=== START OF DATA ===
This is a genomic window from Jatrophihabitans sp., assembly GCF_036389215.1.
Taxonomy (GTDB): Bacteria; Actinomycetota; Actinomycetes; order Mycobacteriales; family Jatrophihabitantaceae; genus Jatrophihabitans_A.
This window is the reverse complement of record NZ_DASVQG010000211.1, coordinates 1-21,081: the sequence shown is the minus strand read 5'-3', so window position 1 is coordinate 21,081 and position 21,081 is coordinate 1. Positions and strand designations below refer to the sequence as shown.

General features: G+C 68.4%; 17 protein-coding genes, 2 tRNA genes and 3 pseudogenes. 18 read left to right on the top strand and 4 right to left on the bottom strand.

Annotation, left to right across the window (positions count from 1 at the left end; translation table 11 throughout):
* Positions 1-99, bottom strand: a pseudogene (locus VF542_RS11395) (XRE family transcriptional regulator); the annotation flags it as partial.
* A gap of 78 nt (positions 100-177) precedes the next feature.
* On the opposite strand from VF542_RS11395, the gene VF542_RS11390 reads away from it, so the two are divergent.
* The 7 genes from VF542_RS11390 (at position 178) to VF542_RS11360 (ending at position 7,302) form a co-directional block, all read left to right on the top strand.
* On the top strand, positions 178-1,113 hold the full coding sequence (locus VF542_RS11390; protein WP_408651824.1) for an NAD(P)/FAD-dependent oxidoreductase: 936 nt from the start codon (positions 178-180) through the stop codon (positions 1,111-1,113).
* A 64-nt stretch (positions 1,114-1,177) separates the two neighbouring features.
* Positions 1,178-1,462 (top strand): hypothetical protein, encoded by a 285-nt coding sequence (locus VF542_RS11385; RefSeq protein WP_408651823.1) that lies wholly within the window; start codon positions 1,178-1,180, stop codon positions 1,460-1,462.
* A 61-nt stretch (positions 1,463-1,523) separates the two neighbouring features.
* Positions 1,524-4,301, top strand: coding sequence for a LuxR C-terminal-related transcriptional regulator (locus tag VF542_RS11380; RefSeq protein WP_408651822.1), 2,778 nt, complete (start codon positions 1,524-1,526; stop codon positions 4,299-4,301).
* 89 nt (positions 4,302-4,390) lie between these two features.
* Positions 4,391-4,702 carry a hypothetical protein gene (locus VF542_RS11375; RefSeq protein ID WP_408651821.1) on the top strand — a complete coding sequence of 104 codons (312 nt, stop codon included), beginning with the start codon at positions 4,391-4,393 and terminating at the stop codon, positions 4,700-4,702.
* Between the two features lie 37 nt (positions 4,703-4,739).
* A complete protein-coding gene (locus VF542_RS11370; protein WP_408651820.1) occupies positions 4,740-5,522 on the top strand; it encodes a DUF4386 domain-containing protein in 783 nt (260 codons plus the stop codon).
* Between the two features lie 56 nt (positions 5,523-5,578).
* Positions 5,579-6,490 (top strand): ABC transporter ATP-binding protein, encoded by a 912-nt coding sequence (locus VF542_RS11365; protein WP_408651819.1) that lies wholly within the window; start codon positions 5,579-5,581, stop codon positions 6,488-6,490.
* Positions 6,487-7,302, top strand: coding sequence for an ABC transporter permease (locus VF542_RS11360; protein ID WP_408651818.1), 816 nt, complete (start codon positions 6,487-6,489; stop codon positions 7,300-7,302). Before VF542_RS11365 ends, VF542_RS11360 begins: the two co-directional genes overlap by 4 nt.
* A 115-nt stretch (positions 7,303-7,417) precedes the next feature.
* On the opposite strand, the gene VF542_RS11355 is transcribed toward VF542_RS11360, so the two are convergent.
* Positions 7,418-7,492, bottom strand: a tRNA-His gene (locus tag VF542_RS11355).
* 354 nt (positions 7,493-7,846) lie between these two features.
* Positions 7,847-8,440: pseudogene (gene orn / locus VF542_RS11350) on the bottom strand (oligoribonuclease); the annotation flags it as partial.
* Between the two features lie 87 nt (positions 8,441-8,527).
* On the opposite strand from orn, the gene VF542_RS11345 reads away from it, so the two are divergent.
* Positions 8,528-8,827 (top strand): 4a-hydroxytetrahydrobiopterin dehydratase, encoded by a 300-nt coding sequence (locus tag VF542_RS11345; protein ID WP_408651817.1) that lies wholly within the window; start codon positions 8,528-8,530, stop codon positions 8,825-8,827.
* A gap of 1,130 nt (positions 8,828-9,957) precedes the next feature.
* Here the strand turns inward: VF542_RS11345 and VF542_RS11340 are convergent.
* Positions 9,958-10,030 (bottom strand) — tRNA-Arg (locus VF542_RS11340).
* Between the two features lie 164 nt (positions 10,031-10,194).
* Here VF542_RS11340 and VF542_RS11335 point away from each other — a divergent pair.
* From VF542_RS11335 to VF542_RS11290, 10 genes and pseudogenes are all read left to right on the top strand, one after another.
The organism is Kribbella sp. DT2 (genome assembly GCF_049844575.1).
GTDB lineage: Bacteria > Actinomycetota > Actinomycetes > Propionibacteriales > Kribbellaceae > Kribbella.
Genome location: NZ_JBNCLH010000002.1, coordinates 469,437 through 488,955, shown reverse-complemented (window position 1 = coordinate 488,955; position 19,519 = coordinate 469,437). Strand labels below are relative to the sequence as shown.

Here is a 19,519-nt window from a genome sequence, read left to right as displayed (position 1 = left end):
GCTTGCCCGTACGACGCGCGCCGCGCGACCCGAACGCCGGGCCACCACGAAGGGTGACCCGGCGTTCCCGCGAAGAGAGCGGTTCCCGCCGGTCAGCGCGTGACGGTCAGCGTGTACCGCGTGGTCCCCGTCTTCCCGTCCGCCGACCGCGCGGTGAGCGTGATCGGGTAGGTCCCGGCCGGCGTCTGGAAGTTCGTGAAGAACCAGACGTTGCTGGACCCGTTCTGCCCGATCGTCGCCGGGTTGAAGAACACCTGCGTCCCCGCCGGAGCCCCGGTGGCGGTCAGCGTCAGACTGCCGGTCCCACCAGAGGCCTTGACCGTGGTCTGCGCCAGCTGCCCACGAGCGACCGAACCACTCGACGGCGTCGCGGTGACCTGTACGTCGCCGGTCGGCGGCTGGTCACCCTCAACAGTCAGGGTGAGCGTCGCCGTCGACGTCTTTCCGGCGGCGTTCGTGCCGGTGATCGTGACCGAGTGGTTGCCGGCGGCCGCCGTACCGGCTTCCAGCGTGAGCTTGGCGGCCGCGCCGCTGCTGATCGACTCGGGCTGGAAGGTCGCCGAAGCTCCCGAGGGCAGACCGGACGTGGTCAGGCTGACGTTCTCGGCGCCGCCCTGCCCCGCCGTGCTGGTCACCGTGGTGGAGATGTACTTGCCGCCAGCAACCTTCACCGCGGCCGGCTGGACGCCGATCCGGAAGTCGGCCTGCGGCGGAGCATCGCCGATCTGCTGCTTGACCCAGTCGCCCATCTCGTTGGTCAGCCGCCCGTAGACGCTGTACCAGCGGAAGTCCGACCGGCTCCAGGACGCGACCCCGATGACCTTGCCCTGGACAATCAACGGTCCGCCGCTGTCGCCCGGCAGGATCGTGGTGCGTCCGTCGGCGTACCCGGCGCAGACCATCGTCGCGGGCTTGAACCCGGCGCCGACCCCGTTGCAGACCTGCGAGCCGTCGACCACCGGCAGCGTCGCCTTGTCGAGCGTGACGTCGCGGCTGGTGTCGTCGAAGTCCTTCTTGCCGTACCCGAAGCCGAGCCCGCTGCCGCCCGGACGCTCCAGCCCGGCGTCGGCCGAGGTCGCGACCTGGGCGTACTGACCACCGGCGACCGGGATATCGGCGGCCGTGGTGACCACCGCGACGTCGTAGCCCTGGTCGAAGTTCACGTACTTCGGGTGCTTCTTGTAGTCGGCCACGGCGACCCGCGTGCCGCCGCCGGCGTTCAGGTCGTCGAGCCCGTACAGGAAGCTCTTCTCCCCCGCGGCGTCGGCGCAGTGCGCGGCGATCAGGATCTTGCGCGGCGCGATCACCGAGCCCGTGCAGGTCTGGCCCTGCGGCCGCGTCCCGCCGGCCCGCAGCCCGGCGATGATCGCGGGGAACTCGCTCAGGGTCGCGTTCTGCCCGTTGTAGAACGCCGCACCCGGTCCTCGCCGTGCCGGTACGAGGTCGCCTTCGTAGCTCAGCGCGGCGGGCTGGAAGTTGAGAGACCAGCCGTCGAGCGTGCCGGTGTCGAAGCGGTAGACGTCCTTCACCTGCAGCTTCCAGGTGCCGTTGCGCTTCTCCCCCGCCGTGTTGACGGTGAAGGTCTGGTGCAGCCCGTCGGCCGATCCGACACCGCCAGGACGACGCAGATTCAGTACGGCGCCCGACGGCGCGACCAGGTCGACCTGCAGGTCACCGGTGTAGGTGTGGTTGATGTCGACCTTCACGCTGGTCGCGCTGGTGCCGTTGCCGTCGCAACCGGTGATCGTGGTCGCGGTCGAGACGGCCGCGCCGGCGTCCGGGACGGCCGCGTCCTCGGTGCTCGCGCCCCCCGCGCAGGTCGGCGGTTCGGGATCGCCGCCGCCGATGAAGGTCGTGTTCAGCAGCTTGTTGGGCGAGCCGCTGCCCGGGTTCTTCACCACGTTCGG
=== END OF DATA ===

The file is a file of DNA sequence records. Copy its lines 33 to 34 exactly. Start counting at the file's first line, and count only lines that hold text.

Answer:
* Between the two features lie 164 nt (positions 10,031-10,194).
* Here VF542_RS11340 and VF542_RS11335 point away from each other — a divergent pair.